Introduction: In sub-Saharan Africa, less than half of young people know their HIV status. HIV self-testing (HIVST) is a testing strategy with the potential to offer privacy and autonomy. We aimed to understand the uptake and acceptability of different HIV testing options for youth in Harare, Zimbabwe.
Methods: This study was nested within a cluster randomized trial of a youth-friendly community-based integrated HIV and sexual and reproductive health intervention for youth aged 16-24 years. Three HIV testing options were offered: (1) provider-delivered testing; (2) HIVST on site in a private booth without a provider present; and (3) provision of a test kit to test off site. Descriptive statistics and proportions were used to investigate the uptake of HIV testing in a client sample. A focus group discussion (FGD) with intervention providers alongside in-depth interviews, paired interviews and FGDs with a selected sample of youth clients explored uptake and acceptability of the different HIV testing strategies. Thematic analysis was used to analyse the qualitative data.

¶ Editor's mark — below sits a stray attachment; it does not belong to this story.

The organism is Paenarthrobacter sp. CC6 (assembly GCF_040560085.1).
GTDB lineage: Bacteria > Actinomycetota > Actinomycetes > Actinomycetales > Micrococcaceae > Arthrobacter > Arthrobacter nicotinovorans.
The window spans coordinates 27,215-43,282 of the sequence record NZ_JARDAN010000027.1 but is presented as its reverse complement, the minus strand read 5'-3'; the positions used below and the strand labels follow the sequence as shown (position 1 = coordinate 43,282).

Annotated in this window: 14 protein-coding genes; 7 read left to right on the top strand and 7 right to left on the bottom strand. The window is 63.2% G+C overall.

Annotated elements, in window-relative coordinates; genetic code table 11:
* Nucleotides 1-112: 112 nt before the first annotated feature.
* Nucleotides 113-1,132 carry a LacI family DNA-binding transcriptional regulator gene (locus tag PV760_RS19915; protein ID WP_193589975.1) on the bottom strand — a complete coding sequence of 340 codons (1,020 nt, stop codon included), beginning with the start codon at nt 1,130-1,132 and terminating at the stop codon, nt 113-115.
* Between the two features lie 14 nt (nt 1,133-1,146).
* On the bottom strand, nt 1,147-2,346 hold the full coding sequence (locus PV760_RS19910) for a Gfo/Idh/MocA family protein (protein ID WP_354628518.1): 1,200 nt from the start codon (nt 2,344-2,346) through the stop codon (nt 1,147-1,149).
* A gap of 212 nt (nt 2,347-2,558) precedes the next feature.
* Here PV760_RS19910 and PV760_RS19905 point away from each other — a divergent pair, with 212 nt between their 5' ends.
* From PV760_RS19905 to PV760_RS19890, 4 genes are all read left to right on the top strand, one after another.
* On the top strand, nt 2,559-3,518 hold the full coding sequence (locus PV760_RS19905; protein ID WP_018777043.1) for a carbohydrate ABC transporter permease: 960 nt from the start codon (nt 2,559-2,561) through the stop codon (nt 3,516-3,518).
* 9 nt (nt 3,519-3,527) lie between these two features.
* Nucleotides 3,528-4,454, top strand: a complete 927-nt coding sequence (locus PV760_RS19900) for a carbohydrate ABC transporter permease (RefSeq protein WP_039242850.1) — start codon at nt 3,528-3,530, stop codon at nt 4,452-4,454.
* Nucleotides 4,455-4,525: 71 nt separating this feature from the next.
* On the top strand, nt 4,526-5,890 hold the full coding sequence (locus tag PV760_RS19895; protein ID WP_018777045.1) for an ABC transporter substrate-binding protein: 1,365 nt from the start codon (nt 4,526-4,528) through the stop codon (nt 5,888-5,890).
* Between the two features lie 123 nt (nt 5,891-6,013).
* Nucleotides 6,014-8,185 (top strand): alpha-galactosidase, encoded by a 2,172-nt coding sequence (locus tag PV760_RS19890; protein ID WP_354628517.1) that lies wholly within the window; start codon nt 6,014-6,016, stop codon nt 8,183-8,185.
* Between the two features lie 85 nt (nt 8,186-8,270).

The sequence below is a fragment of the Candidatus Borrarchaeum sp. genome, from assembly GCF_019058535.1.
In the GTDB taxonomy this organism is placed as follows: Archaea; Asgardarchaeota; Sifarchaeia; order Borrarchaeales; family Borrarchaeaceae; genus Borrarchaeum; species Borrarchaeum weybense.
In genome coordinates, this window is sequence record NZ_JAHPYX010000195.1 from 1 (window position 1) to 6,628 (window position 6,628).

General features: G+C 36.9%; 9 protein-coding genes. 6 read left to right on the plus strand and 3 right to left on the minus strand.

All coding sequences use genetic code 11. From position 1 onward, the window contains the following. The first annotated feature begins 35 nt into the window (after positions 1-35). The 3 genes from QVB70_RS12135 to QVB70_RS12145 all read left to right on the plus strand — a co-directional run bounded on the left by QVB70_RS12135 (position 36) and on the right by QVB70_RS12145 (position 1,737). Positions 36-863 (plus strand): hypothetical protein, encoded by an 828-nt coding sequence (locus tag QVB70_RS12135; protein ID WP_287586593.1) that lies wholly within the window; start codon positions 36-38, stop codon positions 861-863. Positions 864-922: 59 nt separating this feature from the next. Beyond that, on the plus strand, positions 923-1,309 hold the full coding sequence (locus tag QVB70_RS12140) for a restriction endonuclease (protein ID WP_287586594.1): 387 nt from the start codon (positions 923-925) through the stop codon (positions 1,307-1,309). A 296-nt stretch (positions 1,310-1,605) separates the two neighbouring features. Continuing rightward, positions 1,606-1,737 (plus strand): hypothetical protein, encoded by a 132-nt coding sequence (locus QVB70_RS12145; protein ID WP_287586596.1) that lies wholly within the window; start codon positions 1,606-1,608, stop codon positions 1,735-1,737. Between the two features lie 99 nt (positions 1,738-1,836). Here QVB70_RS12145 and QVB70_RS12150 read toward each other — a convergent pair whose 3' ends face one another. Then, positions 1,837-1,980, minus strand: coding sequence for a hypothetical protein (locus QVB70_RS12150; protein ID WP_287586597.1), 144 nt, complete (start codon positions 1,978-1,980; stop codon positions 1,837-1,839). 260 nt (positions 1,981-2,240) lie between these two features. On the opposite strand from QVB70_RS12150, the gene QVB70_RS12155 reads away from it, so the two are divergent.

Results: Between April and June 2019, 951 eligible clients were tested for HIV: 898 (94.4%) chose option 1, 30 (3.25%) chose option 2 and 23 (2.4%) chose option 3. Option 1 clients cited their trust in the service and a desire for immediate counselling, support and guidance from trusted providers as the reasons for their choice. Young people were not confident in their expertise to conduct HIVST. Concerns about limited privacy, confidentiality and lack of support in the event of an HIV-positive result were barriers for off-site HIVST.
Conclusions: In the context of supportive, trusted and youth-friendly providers, youth clients overwhelmingly preferred provider-delivered HIV testing over client-initiated HIVST or HIVST off site. This highlights the importance of listening to youth to improve engagement in testing. While young people want autonomy in choosing when, where and how to test, they do not want to necessarily test on their own. They desire quality in-person counselling, guidance and support, alongside privacy and confidentiality. To increase the appeal of HIVST for youth, greater provision of access to private spaces is required, and accessible pre- and post-test counselling and support may improve uptake.
Trial registration: ClinicalTrials.gov NCT03719521.
Keywords: HIV self-testing; Zimbabwe; decision-making; preferences; sequential explanatory mixed method design; youth.
© 2021 The Authors. Journal of the International AIDS Society published by John Wiley & Sons Ltd on behalf of the International AIDS Society.